The Granulate Ambrosia Beetles have been causing quite a stir in home landscapes over the past few weeks. This beetle was introduced into the United States in the early 1970’s in South Carolina and has since spread throughout the southeast and as far north as Maryland. This tiny beetle is a pest of woody ornamentals, fruit, and nut trees and can cause significant damage in nursery, landscape, and orchard settings.
Granulate ambrosia beetles emerge in early spring and attack thin-barked, deciduous trees. Tree species most commonly reported with damage are dogwood, redbud, maple, ornamental cherry, Japanese maple, and crepe myrtle. Other reported hosts include pecan, peach, plum, persimmon, golden rain tree, sweet gum, Shumard oak, Chinese elm, magnolia, fig, hydrangea, and azalea.
Young trees and small branches of mature trees are where these beetles attack. Female beetles bore into the trunks and branches (1-4 inches in diameter) and excavate galleries in the wood. In addition to boring damage, female beetles inoculate trees with ambrosia fungus, which can block xylem vessels and interfere with vascular transport. Infested plants often die from boring damage, ambrosia fungus, or infection by a secondary pathogen.
These beetles attack seemingly healthy trees as well as stressed or unhealthy trees. Visible symptoms include wilted foliage and strands of boring dust protruding from small holes. Serious attacks that result in tree death usually occur during the leafing-out stage.
Infestations can be easily be identified by toothpick-like strands protruding up to 1.5 inches from the bark of the host plant. The strands of boring dust are produced by the female beetle as she excavates her gallery. The strands are fragile and are easily broken off by wind or rain leaving only pencil-lead sized holes. This being the case, your tree may be infected and you would not even know it until you start seeing the dieback of the foliage.
Preventative applications of pyrethroid insecticides can protect trees by preventing Granulate Ambrosia Beetles from excavating galleries. However, once beetles are inside trees they cannot be killed with insecticides and fungicides are ineffective against the ambrosia fungus. Thus, the timing of preventative insecticide applications is crucial to protect trees from damage by this pest. Dr. Charles Ray, Auburn University Extension Entomologist says “recent research of the first flight of granulate ambrosia beetle in spring has found it occurs at almost exactly the same time as Bradford pears beginning to bloom. This gives a clear sign to a homeowner of when they should apply the preventative sprays.”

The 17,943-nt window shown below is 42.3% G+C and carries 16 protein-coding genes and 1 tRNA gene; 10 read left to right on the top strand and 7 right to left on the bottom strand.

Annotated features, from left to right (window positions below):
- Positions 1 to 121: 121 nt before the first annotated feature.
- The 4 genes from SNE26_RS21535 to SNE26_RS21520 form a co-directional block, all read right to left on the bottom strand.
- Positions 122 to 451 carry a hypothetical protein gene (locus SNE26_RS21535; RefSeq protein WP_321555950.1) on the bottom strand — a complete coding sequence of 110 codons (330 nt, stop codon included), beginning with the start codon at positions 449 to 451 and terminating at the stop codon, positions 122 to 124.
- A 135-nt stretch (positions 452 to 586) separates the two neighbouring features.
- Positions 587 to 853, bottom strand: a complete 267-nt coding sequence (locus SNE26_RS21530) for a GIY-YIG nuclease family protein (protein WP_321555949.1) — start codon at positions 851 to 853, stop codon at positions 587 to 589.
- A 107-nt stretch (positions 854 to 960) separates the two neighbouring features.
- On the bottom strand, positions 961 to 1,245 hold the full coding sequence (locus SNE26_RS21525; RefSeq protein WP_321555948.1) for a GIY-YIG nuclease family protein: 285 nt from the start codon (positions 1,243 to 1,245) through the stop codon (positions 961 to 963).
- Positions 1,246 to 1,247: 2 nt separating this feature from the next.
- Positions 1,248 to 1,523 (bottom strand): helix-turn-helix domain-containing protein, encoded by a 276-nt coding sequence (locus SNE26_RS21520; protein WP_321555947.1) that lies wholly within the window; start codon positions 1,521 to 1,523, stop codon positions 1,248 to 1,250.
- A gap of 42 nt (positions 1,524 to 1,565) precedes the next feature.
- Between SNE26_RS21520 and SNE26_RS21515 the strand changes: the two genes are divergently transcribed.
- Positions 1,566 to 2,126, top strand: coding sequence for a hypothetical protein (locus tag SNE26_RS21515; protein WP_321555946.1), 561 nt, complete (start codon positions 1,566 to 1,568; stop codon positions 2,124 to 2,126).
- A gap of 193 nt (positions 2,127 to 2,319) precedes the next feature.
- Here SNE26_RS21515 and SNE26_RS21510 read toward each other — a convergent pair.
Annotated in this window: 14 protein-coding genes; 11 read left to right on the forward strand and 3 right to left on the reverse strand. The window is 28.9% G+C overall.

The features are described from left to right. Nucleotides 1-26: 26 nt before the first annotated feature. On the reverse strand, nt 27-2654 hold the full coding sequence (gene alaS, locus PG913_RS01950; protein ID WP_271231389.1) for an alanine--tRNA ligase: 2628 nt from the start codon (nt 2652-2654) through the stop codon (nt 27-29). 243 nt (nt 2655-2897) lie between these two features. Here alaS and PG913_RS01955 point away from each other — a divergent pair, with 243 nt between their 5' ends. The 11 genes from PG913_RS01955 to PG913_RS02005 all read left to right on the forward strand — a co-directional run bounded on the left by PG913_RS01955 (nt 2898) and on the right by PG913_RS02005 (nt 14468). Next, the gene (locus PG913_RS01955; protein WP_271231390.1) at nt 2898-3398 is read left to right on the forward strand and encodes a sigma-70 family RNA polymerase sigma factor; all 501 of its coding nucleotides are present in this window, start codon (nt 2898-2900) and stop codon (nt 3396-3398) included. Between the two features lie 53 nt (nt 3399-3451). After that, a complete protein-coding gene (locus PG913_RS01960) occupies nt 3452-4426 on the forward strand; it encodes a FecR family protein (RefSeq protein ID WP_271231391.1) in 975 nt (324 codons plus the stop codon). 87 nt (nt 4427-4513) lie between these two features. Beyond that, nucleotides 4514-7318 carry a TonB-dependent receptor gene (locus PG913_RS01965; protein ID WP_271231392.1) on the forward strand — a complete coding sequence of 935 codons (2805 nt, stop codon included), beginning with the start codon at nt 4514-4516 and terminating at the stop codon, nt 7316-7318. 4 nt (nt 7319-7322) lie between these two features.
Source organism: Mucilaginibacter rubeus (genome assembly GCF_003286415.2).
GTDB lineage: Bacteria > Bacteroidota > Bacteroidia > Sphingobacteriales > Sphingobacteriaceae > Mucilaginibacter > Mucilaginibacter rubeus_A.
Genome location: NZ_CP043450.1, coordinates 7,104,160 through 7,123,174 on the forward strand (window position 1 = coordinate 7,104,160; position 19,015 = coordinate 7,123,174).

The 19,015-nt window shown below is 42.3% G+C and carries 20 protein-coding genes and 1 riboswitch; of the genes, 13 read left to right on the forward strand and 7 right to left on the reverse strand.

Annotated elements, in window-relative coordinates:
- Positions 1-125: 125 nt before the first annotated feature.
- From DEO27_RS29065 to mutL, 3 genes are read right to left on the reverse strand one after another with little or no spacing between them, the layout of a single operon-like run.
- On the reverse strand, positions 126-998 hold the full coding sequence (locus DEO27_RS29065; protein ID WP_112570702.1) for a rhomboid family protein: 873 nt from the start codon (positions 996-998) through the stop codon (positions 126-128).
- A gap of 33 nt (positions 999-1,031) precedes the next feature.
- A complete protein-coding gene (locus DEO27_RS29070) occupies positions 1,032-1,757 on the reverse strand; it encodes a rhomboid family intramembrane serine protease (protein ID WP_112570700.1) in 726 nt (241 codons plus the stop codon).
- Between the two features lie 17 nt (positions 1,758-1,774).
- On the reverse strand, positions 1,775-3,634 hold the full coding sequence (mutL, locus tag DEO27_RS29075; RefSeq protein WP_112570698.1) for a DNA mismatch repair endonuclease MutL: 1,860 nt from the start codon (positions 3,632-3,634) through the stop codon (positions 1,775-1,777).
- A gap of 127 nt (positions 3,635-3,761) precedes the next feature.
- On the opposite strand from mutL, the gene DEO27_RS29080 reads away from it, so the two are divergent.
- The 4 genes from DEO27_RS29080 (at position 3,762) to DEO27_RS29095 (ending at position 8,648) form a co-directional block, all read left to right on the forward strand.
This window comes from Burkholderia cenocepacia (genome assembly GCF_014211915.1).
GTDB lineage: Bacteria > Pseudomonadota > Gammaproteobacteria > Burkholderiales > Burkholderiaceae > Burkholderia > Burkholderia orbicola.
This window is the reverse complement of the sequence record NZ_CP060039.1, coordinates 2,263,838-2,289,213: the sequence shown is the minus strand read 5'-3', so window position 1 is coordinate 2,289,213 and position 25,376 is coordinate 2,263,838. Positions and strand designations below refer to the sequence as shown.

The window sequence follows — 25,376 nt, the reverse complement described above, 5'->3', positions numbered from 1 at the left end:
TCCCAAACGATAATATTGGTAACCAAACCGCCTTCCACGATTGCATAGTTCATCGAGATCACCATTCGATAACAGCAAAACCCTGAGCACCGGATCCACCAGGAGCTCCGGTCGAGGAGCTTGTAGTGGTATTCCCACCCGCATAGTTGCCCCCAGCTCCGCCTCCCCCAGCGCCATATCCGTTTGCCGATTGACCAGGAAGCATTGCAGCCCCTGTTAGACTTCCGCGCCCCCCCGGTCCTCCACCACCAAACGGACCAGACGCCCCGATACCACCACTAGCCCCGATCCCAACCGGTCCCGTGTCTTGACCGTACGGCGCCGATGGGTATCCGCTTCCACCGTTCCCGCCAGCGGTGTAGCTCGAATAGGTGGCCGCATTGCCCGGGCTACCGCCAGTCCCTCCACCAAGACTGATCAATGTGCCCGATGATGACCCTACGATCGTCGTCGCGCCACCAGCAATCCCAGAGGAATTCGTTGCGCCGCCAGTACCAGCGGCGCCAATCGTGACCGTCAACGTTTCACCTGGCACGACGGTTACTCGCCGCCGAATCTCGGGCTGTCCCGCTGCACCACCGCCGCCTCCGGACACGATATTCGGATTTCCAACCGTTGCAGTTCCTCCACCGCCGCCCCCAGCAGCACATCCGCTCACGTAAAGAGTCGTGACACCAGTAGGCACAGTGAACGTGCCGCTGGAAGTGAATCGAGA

If you notice the white strands protruding from the branches or main trunk of your trees or shrubs the plant parts should be removed and destroyed.
Sources: Dr. Charles Ray, Auburn University, Extension Entomologist.
March through August the Alabama Cooperative Extension System offers a Gardening Helpline for the general public each Monday through Thursday from 9:00 a.m. until 1:00 p.m. This helpline is operated by Master Gardener Volunteers who use research-based information to best answer all of your gardening questions.
Join us for a Gardening Lunch and Learn!
Interested in learning more about seasonal gardening topics? Please join us for the FREE Master Gardener Lunch and Learn Program in your area EVERY MONTH from 12:00-1:00, Bring a Sack Lunch, Drinks Provided. Call your local county office for more information! In Autauga County meetings are held in Prattville: The 1st Thursday of EVERY month, Christ Lutheran Church, 2175 Cobbs Ford Road. For more information: (334)361-7273.
The Autauga County Master Gardeners Association (ACGMA) has begun the first phase of giving the William Howard Smith Agricultural Building in Autaugaville a new look.
The William Howard Smith Agricultural Building is home to the Autauga County Extension Office, Autauga Forestry Commission, Farm Services Agency , and Natural Resources and Conservation Services.
In early June, Master Gardeners cleared away weeds and grass and installed beautiful flowering plants and shrubs in the entryway.
Master Gardener Glenn Huovenin spearheaded the effort. Huovenin said, ” With funding supplied by the Autauga County Commission, and with the help of Regional Extension Agent Mallory Kelly, we came up with a design and plant selection that will enhance the appearance of the entrance of the building”.
ACMGA members will care for the plants ensuring proper weeding, fertilization, and dead-heading of spent blooms. The ACMGA plans to extend the landscaping around the building in the near future.